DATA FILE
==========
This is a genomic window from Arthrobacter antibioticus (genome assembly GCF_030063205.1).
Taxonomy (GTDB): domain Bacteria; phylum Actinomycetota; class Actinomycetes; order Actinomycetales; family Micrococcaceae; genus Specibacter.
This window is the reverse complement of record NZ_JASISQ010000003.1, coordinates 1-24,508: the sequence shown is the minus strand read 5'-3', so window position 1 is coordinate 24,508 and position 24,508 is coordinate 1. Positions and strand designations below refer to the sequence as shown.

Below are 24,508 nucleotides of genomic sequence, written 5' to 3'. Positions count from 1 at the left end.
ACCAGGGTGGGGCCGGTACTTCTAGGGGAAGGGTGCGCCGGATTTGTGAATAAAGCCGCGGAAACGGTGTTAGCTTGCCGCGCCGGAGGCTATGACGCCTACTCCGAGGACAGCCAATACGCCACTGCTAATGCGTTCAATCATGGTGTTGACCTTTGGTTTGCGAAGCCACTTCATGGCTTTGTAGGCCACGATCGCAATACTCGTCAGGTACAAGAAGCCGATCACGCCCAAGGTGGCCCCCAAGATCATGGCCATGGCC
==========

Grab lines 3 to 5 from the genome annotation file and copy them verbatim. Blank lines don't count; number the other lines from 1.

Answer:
This window is the reverse complement of record NZ_JASISQ010000003.1, coordinates 1-24,508: the sequence shown is the minus strand read 5'-3', so window position 1 is coordinate 24,508 and position 24,508 is coordinate 1. Positions and strand designations below refer to the sequence as shown.

Below are 24,508 nucleotides of genomic sequence, written 5' to 3'. Positions count from 1 at the left end.
ACCAGGGTGGGGCCGGTACTTCTAGGGGAAGGGTGCGCCGGATTTGTGAATAAAGCCGCGGAAACGGTGTTAGCTTGCCGCGCCGGAGGCTATGACGCCTACTCCGAGGACAGCCAATACGCCACTGCTAATGCGTTCAATCATGGTGTTGACCTTTGGTTTGCGAAGCCACTTCATGGCTTTGTAGGCCACGATCGCAATACTCGTCAGGTACAAGAAGCCGATCACGCCCAAGGTGGCCCCCAAGATCATGGCCATGGCC